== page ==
Eugene B. Chang mainly focuses on Immunology, Intestinal mucosa, Cell biology, Molecular biology and Gut flora. His research brings together the fields of Microbiome and Immunology. The Intestinal mucosa study combines topics in areas such as Autophagy, Sodium–hydrogen antiporter, Chemokine, Stem cell and Monocyte.
His biological study spans a wide range of topics, including Heat shock protein, Oxidative stress, Biochemistry, Proinflammatory cytokine and Programmed cell death. His studies in Molecular biology integrate themes in fields like Cell culture, Transfection, Gene expression, Ion transporter and Receptor. His study in Gut flora is interdisciplinary in nature, drawing from both Endocrinology, Disease, Internal medicine, Lipid metabolism and Bioinformatics.
Eugene B. Chang mostly deals with Internal medicine, Cell biology, Immunology, Endocrinology and Biochemistry. His work deals with themes such as Heat shock protein and Apical membrane, which intersect with Cell biology. His Heat shock protein study also includes fields such as
His work focuses on many connections between Immunology and other disciplines, such as Inflammatory bowel disease, that overlap with his field of interest in Colitis. He has researched Endocrinology in several fields, including Receptor and Ion transporter. His Gut flora research is multidisciplinary, incorporating perspectives in Microbiome and Disease.
His primary scientific interests are in Microbiome, Gut flora, Internal medicine, Immunology and Inflammation. His Microbiome study combines topics from a wide range of disciplines, such as Computational biology and Pathology. His Gut flora research includes elements of Disease, Cell biology, Physiology, Interleukin 10 and Metabolism.
Eugene B. Chang has included themes like Gastroenterology and Endocrinology in his Internal medicine study. His study explores the link between Immunology and topics such as Inflammatory bowel disease that cross with problems in Gut dysbiosis. When carried out as part of a general Inflammation research project, his work on Systemic inflammation and Myeloperoxidase is frequently linked to work in Neointimal hyperplasia, therefore connecting diverse disciplines of study.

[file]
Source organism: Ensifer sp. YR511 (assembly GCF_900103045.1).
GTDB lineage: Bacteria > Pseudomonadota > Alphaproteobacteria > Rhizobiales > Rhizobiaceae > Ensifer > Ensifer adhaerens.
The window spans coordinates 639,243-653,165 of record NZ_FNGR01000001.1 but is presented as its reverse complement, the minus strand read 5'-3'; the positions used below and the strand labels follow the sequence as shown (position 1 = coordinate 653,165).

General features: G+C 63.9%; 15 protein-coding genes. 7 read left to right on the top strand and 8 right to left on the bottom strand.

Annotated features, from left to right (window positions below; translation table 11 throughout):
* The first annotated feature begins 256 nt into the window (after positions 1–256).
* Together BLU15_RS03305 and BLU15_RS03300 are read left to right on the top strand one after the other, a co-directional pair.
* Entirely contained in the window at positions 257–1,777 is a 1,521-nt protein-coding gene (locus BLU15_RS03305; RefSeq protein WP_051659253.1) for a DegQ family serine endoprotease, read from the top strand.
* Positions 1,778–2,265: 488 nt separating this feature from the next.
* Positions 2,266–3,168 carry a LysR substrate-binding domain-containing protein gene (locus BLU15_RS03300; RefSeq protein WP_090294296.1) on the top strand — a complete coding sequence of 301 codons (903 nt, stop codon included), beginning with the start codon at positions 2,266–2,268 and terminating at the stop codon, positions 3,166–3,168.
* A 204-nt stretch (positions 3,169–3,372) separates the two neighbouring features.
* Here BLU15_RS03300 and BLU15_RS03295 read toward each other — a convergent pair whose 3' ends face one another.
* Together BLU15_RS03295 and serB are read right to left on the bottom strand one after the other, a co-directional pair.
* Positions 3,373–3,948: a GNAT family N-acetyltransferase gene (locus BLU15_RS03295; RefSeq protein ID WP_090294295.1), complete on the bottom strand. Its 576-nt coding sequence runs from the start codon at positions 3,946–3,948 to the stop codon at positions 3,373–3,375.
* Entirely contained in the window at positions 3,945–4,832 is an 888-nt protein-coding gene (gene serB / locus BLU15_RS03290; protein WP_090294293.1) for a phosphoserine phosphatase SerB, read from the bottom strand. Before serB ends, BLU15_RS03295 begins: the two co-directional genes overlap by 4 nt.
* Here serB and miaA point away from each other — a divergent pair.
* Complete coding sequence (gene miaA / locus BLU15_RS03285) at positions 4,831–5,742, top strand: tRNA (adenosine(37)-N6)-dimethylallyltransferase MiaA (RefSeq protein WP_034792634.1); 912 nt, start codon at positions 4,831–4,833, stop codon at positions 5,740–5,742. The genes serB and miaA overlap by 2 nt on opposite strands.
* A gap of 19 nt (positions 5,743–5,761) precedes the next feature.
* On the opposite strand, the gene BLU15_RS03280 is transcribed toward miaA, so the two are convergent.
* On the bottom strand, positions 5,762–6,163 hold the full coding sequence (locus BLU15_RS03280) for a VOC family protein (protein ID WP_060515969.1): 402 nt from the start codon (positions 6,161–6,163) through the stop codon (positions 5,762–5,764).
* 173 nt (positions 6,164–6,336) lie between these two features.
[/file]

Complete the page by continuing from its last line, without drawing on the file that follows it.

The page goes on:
Microbiome, Internal medicine, Disease, Inflammation and Gut flora are his primary areas of study. As a part of the same scientific study, Eugene B. Chang usually deals with the Microbiome, concentrating on Immunology and frequently concerns with Inflammatory bowel disease. His Internal medicine research integrates issues from Gastroenterology, Dietary fiber and Endocrinology.
His research integrates issues of Tumor necrosis factor alpha, Wound healing and Pathology in his study of Inflammation. Eugene B. Chang usually deals with Tumor necrosis factor alpha and limits it to topics linked to HMGB1 and Cell biology. Eugene B. Chang combines subjects such as Digestion, Feces, Small intestine and Physiology with his study of Gut flora.
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Commensal Bifidobacterium promotes antitumor immunity and facilitates anti–PD-L1 efficacy
Ayelet Sivan;Leticia Corrales;Nathaniel Hubert;Jason B. Williams.
Dietary-fat-induced taurocholic acid promotes pathobiont expansion and colitis in Il10 −/− mice
Suzanne Devkota;Yunwei Wang;Mark W. Musch;Vanessa Leone.
Commensal bacteria protect against food allergen sensitization
Andrew T Stefka;Taylor Feehley;Prabhanshu Tripathi;Ju Qiu.
Proceedings of the National Academy of Sciences of the United States of America (2014)
16S rRNA gene-based analysis of fecal microbiota from preterm infants with and without necrotizing enterocolitis
Yunwei Wang;Jeanette D. Hoenig;Kathryn J. Malin;Sanaa Qamar.
The ISME Journal (2009)
Effects of diurnal variation of gut microbes and high-fat feeding on host circadian clock function and metabolism.
Vanessa Leone;Sean M. Gibbons;Sean M. Gibbons;Kristina Martinez;Alan L. Hutchison.
Cell Host & Microbe (2015)
Exercise Prevents Weight Gain and Alters the Gut Microbiota in a Mouse Model of High Fat Diet-Induced Obesity
Christian C. Evans;Kathy J. LePard;Jeff W. Kwak;Mary C. Stancukas.
Intestinal Electrolyte Transport and Diarrheal Disease
Michael Field;Mrinalini C. Rao;Eugene B. Chang.
The New England Journal of Medicine (1989)
Antibiotic-induced perturbations in gut microbial diversity influences neuro-inflammation and amyloidosis in a murine model of Alzheimer’s disease
Myles R. Minter;Can Zhang;Vanessa Leone;Daina L. Ringus.
Scientific Reports (2016)
Probiotics inhibit nuclear factor-κB and induce heat shock proteins in colonic epithelial cells through proteasome inhibition
Elaine O. Petrof;Keishi Kojima;Mark J. Ropeleski;Mark W. Musch.
Soluble factors from Lactobacillus GG activate MAPKs and induce cytoprotective heat shock proteins in intestinal epithelial cells
Yun Tao;Kenneth A. Drabik;Tonya S. Waypa;Mark W. Musch.
American Journal of Physiology-cell Physiology (2006)
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